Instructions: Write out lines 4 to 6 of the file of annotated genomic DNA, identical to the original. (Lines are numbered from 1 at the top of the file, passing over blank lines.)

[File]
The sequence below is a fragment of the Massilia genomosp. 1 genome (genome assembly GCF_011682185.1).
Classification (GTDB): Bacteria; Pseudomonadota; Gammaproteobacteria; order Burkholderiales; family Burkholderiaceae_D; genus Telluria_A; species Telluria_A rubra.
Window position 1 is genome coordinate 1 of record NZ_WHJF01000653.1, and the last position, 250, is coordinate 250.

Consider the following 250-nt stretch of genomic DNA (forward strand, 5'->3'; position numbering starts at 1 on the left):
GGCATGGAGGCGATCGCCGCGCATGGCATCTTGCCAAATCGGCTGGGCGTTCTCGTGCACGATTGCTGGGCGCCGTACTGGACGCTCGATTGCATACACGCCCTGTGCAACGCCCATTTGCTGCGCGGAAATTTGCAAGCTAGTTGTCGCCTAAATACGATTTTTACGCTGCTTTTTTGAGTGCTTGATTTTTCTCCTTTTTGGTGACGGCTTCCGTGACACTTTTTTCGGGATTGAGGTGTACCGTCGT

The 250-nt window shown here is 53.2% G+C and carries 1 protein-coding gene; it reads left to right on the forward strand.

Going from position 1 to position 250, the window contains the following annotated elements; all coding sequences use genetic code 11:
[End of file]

Consider the following 250-nt stretch of genomic DNA (forward strand, 5'->3'; position numbering starts at 1 on the left):
GGCATGGAGGCGATCGCCGCGCATGGCATCTTGCCAAATCGGCTGGGCGTTCTCGTGCACGATTGCTGGGCGCCGTACTGGACGCTCGATTGCATACACGCCCTGTGCAACGCCCATTTGCTGCGCGGAAATTTGCAAGCTAGTTGTCGCCTAAATACGATTTTTACGCTGCTTTTTTGAGTGCTTGATTTTTCTCCTTTTTGGTGACGGCTTCCGTGACACTTTTTTCGGGATTGAGGTGTACCGTCGT

The 250-nt window shown here is 53.2% G+C and carries 1 protein-coding gene; it reads left to right on the forward strand.